What It Takes to Have a Pageant Queen Smile

Pageant queens put in a lot of effort to look effortlessly beautiful. They spend hours and hours walking in heels, perfecting their walk. These sessions even involve doing leg exercises in 7-inch heels to practice balance, stability, and endurance. They also practice applying makeup and styling their hair to be independent when the stylists aren’t around on shoots and events. How they stand and pose on stage is also under a magnifying glass by their trainers because pageant queens need to look as slender as they can be in their gowns.

Additionally, a pageant is not a pageant without the million-dollar smiles of the pageant queens. From the moment they enter the stage to their last appearance, their smiles never falter. There is no doubt that a perfect smile is one of the requirements for a beauty queen. It’s the one thing that wins over the audience and the judges. However, like all things in pageantry, these smiles come from a lot of practice and effort.

Their teeth need to be pristine. The queens practice their perfect, symmetrical smiles. Most of all, they need to look confident and comfortable even after a long time of smiling on stage, under all the lights in the stadium.

What’s in a Perfect Smile?

An aspiring pageant queen pays attention to the doctor’s orders because everything needs to be perfect. This is where people often regret not taking visits to their pediatric dentist seriously because, now, their teeth need to be aligned, the perfect size, and gleaming white. While teeth problems can be corrected in their adulthood, it’s an expensive process.

For example, for the perfect size and appearance of the teeth, they get veneers for their front teeth. The average cost for traditional veneers is $925 to $2,500 per tooth and can last for up to 15 years. Veneers that can only last for up to 7 years cost less, ranging from $800 to $2,000 per tooth.

What’s in a perfect smile? Sometimes, it’s thousands of dollars—and hours of practice. Hence, while it’s early and dental problems are still not present, it’s best to have regular check-ups and do the entire teeth-cleaning routine of brushing, flossing, and mouth washing. Plus, avoiding sugar makes a lot of difference even when you’re an adult. Not only does it prevent tooth damage, but it can also benefit the pageant queen diet.

Practice Makes Perfect—and Builds Endurance

In regular life, smiling would only last for a few seconds. On the other hand, when people are with those they want to impress or are genuinely having fun, smiles can last for minutes, but this often has intervals where they can rest their facial muscles since smiling can be straining. After a few minutes, the face can shake while smiling.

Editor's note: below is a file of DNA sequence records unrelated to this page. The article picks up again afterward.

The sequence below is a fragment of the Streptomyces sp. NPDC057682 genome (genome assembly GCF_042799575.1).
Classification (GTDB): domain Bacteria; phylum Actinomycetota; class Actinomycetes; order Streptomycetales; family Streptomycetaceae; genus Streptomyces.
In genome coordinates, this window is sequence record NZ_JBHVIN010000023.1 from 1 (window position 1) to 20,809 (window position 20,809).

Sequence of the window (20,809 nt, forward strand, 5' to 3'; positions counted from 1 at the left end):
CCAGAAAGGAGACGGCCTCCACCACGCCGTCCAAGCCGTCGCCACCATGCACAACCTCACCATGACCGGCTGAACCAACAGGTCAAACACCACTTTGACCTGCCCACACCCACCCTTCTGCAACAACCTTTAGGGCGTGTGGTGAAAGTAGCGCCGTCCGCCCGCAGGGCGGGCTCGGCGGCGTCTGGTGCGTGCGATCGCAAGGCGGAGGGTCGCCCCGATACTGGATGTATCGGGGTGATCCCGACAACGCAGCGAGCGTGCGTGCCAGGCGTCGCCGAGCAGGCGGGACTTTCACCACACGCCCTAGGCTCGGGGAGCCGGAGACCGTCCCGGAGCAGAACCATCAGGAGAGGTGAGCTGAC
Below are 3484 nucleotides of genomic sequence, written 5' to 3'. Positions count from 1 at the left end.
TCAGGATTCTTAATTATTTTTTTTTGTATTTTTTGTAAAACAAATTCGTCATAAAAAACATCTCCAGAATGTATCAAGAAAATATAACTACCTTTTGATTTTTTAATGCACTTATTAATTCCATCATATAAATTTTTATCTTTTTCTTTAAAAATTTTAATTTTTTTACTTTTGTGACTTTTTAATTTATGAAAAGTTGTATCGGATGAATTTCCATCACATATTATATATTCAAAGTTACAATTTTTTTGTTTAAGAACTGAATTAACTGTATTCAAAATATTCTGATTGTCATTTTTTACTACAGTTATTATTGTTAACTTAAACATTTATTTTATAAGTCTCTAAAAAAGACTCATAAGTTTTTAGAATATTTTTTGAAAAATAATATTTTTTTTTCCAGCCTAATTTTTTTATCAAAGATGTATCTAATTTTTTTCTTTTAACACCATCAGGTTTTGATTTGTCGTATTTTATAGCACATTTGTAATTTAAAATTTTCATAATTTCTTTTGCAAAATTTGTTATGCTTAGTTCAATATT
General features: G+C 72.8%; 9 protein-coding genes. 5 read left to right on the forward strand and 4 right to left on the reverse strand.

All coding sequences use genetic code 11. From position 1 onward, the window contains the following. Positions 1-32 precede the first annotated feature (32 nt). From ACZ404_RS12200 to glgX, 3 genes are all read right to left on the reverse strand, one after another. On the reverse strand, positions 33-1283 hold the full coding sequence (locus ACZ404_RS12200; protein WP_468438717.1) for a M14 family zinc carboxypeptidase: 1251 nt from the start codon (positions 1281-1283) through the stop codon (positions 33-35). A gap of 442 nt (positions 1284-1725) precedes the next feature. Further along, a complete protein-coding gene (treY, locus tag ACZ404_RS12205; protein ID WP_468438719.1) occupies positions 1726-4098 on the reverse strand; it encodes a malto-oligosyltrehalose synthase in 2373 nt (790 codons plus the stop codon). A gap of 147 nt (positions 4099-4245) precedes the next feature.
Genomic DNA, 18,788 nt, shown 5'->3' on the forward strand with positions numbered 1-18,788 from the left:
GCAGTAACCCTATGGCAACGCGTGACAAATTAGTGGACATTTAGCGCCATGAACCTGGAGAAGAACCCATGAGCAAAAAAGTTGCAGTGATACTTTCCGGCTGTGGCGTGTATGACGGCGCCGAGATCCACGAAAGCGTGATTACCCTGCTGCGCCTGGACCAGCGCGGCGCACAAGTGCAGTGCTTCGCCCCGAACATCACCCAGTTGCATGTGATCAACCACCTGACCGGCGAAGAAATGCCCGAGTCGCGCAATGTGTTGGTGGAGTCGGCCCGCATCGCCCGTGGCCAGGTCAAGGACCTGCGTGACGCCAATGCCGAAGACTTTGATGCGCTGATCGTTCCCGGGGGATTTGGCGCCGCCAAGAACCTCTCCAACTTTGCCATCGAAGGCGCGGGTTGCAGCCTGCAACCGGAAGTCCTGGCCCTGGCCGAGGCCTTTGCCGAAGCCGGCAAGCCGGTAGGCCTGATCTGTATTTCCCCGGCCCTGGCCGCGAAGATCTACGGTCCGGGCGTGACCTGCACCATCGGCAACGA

Strutting onstage is easy because it doesn’t take long. The grueling part is when all the contestants are called onstage for announcements and certain portions of the competition. These portions could be the presentation of minor awards and choosing the top 10 queens. The entire time a contestant is on stage, she needs to smile without fail.

Remember that the face also has muscles, and they are in action when people exhibit emotions. Out of the 43 muscles in the face, 17 of them active when people smile. Therefore, training these muscles to smile for long periods is essential to pageantry. Doing facial exercises is a huge help to warm up and stretch those smiling muscles.

Smile in the Mirror

Pageantry demands perfection, and for some, a perfect way of smiling doesn’t come naturally. When you look at pageant queens, it seems like they all have the same smile. Their smiles are wide but not too wide. They bring out the cheeks but not too high up that they squint their eyes. It’s also the upper teeth that are exposed and strictly no gums.

To achieve this, practicing in front of the mirror shows them what they look like when they smile. This way, they can correct it and get used to it by the time their headshots need to be taken. While doing so, they can already practice their angles so that they can look their best on photos and onstage.

Confidence and Well-being

The best thing about a smile is the amount of confidence it gives to a person. Smiling can stimulate the brain just as much as eating 2,000 bars of chocolate. It also triggers dopamine, endorphin, and serotonin productions in the brain, boosting a person’s mood. Lastly, as it does in pageants, a smile makes people look presentable, likable, and competent.

In pageants, a smile means so much. Along with confidence and a stunning walk, there is no doubt that these queens look ethereal standing on stage.

Meta title:What Makes the Perfect Smile in Pageantry?

Meta description: Pageant queens smile all the time when they are on stage. These smiles are perfect and symmetrical, as if effortless, but it takes so much time, effort, and money to achieve that perfection.

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